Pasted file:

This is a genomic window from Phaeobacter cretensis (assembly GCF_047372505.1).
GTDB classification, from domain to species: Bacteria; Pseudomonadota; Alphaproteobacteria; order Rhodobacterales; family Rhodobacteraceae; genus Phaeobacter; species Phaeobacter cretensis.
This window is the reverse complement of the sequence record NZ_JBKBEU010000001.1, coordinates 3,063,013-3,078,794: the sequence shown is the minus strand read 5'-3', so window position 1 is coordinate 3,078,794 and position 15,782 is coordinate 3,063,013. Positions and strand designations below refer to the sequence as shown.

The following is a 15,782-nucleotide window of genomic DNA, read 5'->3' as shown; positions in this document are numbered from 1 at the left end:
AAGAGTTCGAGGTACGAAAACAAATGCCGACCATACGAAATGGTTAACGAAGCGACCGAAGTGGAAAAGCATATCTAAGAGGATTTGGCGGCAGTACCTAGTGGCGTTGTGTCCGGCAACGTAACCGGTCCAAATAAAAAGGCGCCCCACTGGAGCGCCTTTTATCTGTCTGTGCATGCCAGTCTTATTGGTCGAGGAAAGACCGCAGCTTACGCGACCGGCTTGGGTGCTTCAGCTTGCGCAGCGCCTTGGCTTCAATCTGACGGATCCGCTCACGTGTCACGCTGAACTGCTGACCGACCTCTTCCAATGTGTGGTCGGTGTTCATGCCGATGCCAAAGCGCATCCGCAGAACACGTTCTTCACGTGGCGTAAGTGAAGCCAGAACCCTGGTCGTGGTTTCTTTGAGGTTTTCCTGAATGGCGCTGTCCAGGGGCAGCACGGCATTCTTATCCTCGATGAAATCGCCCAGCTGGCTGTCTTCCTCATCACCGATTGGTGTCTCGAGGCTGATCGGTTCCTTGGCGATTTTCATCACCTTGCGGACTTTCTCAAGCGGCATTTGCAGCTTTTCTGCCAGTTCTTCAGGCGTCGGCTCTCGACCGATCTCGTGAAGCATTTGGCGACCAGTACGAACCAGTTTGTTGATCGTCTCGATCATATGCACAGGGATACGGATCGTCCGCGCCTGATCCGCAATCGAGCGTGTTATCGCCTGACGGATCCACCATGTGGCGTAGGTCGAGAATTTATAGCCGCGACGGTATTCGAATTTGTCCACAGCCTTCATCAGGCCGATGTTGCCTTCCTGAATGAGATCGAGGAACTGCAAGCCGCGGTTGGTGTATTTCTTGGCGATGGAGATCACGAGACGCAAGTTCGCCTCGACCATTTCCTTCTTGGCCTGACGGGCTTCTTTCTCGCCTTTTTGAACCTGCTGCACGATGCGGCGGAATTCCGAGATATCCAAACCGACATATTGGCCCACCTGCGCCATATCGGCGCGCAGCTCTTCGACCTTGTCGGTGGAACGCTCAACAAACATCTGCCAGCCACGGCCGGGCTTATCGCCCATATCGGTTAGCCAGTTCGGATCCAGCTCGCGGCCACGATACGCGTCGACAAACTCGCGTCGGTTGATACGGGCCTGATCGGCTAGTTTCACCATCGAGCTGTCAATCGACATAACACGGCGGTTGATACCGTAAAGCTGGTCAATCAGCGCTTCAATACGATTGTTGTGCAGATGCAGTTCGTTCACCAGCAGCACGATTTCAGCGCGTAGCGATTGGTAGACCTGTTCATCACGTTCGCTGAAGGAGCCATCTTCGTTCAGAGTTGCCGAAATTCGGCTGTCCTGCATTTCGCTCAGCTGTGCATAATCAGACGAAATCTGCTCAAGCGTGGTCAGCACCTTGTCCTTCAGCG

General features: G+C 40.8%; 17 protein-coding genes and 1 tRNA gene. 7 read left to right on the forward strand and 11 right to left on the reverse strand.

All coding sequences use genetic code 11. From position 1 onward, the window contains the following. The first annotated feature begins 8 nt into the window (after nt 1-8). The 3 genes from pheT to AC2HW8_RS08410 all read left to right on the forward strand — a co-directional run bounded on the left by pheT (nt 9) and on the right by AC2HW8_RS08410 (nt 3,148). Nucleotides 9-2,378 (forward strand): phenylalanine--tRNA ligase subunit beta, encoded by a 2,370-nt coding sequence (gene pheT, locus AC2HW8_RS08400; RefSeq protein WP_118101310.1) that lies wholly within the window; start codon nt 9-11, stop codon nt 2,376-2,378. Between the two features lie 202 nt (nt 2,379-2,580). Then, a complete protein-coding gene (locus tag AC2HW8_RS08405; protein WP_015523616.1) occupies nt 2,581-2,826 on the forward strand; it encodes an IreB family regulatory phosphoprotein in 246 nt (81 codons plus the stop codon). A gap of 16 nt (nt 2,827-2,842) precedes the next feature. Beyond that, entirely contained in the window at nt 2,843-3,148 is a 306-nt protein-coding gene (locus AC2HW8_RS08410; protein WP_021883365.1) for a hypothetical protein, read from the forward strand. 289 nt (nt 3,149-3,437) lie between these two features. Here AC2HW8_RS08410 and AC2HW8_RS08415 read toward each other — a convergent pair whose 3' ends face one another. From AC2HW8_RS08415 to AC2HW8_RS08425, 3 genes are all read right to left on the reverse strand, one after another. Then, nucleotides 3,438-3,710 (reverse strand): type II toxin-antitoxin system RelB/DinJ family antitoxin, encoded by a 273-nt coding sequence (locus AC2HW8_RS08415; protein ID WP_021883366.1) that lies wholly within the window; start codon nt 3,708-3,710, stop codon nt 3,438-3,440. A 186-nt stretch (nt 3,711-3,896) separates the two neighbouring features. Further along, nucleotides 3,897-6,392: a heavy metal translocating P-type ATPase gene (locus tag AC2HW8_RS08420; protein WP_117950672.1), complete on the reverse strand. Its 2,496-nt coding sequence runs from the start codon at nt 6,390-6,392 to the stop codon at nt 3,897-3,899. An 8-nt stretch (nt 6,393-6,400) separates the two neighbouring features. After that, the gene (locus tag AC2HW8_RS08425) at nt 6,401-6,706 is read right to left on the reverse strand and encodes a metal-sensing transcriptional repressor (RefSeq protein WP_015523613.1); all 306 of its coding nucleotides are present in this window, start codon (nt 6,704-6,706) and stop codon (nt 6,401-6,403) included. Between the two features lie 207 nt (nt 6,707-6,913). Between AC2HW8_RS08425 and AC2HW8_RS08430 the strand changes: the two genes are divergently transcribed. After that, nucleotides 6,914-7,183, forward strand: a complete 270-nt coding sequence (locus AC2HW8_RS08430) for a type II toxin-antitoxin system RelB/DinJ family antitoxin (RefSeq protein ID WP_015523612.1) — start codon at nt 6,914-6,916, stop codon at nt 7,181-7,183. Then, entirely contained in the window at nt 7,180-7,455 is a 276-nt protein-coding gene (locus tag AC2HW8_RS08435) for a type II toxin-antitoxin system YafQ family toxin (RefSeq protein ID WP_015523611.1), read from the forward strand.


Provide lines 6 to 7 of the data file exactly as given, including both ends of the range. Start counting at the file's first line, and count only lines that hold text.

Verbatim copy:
General features: G+C 40.8%; 17 protein-coding genes and 1 tRNA gene. 7 read left to right on the forward strand and 11 right to left on the reverse strand.

All coding sequences use genetic code 11. From position 1 onward, the window contains the following. The first annotated feature begins 8 nt into the window (after nt 1-8). The 3 genes from pheT to AC2HW8_RS08410 all read left to right on the forward strand — a co-directional run bounded on the left by pheT (nt 9) and on the right by AC2HW8_RS08410 (nt 3,148). Nucleotides 9-2,378 (forward strand): phenylalanine--tRNA ligase subunit beta, encoded by a 2,370-nt coding sequence (gene pheT, locus AC2HW8_RS08400; RefSeq protein WP_118101310.1) that lies wholly within the window; start codon nt 9-11, stop codon nt 2,376-2,378. Between the two features lie 202 nt (nt 2,379-2,580). Then, a complete protein-coding gene (locus tag AC2HW8_RS08405; protein WP_015523616.1) occupies nt 2,581-2,826 on the forward strand; it encodes an IreB family regulatory phosphoprotein in 246 nt (81 codons plus the stop codon). A gap of 16 nt (nt 2,827-2,842) precedes the next feature. Beyond that, entirely contained in the window at nt 2,843-3,148 is a 306-nt protein-coding gene (locus AC2HW8_RS08410; protein WP_021883365.1) for a hypothetical protein, read from the forward strand. 289 nt (nt 3,149-3,437) lie between these two features. Here AC2HW8_RS08410 and AC2HW8_RS08415 read toward each other — a convergent pair whose 3' ends face one another. From AC2HW8_RS08415 to AC2HW8_RS08425, 3 genes are all read right to left on the reverse strand, one after another. Then, nucleotides 3,438-3,710 (reverse strand): type II toxin-antitoxin system RelB/DinJ family antitoxin, encoded by a 273-nt coding sequence (locus AC2HW8_RS08415; protein ID WP_021883366.1) that lies wholly within the window; start codon nt 3,708-3,710, stop codon nt 3,438-3,440. A 186-nt stretch (nt 3,711-3,896) separates the two neighbouring features. Further along, nucleotides 3,897-6,392: a heavy metal translocating P-type ATPase gene (locus tag AC2HW8_RS08420; protein WP_117950672.1), complete on the reverse strand. Its 2,496-nt coding sequence runs from the start codon at nt 6,390-6,392 to the stop codon at nt 3,897-3,899. An 8-nt stretch (nt 6,393-6,400) separates the two neighbouring features. After that, the gene (locus tag AC2HW8_RS08425) at nt 6,401-6,706 is read right to left on the reverse strand and encodes a metal-sensing transcriptional repressor (RefSeq protein WP_015523613.1); all 306 of its coding nucleotides are present in this window, start codon (nt 6,704-6,706) and stop codon (nt 6,401-6,403) included. Between the two features lie 207 nt (nt 6,707-6,913). Between AC2HW8_RS08425 and AC2HW8_RS08430 the strand changes: the two genes are divergently transcribed. After that, nucleotides 6,914-7,183, forward strand: a complete 270-nt coding sequence (locus AC2HW8_RS08430) for a type II toxin-antitoxin system RelB/DinJ family antitoxin (RefSeq protein ID WP_015523612.1) — start codon at nt 6,914-6,916, stop codon at nt 7,181-7,183. Then, entirely contained in the window at nt 7,180-7,455 is a 276-nt protein-coding gene (locus tag AC2HW8_RS08435) for a type II toxin-antitoxin system YafQ family toxin (RefSeq protein ID WP_015523611.1), read from the forward strand.